It has therefore always tickled my vanity that I wrote an article deploring anti-intellectualism a year and a half before Sputnik. (By-product of Science Fiction,, Chemical and Engineering News, Aug 13, 1956).

In it, I disapproved vehemently of those factors in American culture which seemed to me to be equating lack of education with virtue and to be making it difficult for young people to reveal intelligence without finding themselves penalized for it.

You're asking what does this post have to do, so far, with the "Keeping up with the Jones's" topic with which I prefaced this post.

I'll get to that tomorrow.

Tuesday, July 13, 2010

The Egghead was a term invented by a Blockhead

When Isaac Asimov first started writing science essays for the magazines, he wrote straightforward articles - as you can see if you check out his first science anthology book, Only a Trillion (featuring essays from Amazing and other magazines), and his first Fantasy and Science Fiction essay anthology, Fact and Fancy. By his second year as a regular contributor to F&SF (1960), he had taken to starting each essay wtih a couple of paragraphs of personal anecdtote - and he kept to that ever since, and its one of the things that make people like his essays so much.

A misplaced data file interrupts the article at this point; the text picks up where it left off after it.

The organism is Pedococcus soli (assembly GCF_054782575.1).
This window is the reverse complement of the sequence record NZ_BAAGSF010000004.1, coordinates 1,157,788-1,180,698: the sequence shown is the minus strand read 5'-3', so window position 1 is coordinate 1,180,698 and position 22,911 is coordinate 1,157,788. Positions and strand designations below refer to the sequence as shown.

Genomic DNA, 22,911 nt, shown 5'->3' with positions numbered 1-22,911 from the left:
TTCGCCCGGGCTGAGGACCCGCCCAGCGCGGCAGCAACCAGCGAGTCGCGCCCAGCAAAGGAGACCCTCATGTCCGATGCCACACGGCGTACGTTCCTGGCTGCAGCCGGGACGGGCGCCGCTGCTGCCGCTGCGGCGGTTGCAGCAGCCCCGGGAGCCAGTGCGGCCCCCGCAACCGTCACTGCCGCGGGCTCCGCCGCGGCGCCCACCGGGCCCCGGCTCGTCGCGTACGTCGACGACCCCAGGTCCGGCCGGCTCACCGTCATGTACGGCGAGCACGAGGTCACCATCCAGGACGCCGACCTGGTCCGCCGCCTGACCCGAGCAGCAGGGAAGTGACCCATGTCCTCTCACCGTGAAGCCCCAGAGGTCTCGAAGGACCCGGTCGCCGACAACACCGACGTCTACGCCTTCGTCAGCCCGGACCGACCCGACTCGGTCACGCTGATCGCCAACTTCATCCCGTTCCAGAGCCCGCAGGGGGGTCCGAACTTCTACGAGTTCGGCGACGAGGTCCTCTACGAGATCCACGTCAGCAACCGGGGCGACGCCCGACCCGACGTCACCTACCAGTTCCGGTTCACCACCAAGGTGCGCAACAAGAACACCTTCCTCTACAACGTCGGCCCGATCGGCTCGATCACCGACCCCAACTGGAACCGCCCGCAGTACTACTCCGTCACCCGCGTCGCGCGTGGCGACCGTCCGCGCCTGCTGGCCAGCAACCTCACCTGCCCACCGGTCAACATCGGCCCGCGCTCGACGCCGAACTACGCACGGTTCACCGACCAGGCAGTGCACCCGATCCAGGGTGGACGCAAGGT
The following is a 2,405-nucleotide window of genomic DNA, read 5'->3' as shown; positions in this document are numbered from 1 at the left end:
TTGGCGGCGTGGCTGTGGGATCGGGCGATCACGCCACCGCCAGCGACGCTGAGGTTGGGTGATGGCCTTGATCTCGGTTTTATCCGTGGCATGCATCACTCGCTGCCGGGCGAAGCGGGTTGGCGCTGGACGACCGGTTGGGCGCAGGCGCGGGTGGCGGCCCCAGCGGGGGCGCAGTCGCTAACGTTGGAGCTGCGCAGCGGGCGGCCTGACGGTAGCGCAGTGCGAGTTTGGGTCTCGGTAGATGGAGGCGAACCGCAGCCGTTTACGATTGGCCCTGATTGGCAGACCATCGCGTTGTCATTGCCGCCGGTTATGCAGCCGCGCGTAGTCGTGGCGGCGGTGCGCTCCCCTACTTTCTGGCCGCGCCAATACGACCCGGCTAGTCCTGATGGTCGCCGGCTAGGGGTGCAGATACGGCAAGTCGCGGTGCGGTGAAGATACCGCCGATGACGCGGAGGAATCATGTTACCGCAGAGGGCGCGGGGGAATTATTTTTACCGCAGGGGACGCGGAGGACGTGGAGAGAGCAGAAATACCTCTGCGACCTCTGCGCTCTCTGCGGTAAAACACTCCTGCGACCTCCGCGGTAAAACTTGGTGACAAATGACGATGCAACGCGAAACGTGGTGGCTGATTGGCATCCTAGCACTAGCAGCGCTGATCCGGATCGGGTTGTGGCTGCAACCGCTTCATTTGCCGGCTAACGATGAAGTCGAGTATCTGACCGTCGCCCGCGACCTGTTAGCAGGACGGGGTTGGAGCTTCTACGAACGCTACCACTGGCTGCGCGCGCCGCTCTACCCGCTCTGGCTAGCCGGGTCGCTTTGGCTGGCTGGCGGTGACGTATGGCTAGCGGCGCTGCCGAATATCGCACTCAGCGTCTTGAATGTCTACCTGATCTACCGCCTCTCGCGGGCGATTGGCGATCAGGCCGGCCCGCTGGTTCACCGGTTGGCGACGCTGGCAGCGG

In "Battle of the Eggheads", published in July 1959, Asimov makes it clear what he thinks of people who refer to intelligent people in derogatory ways:

"After the Soviet Union placed Sputnik I in orbit on October 4, 1957, the egghead (to use a term invented by a blockhead) gained a sudden, unaccustomed respect. Suddenly everyone was viewing American anti-intellectualism with wild alarm."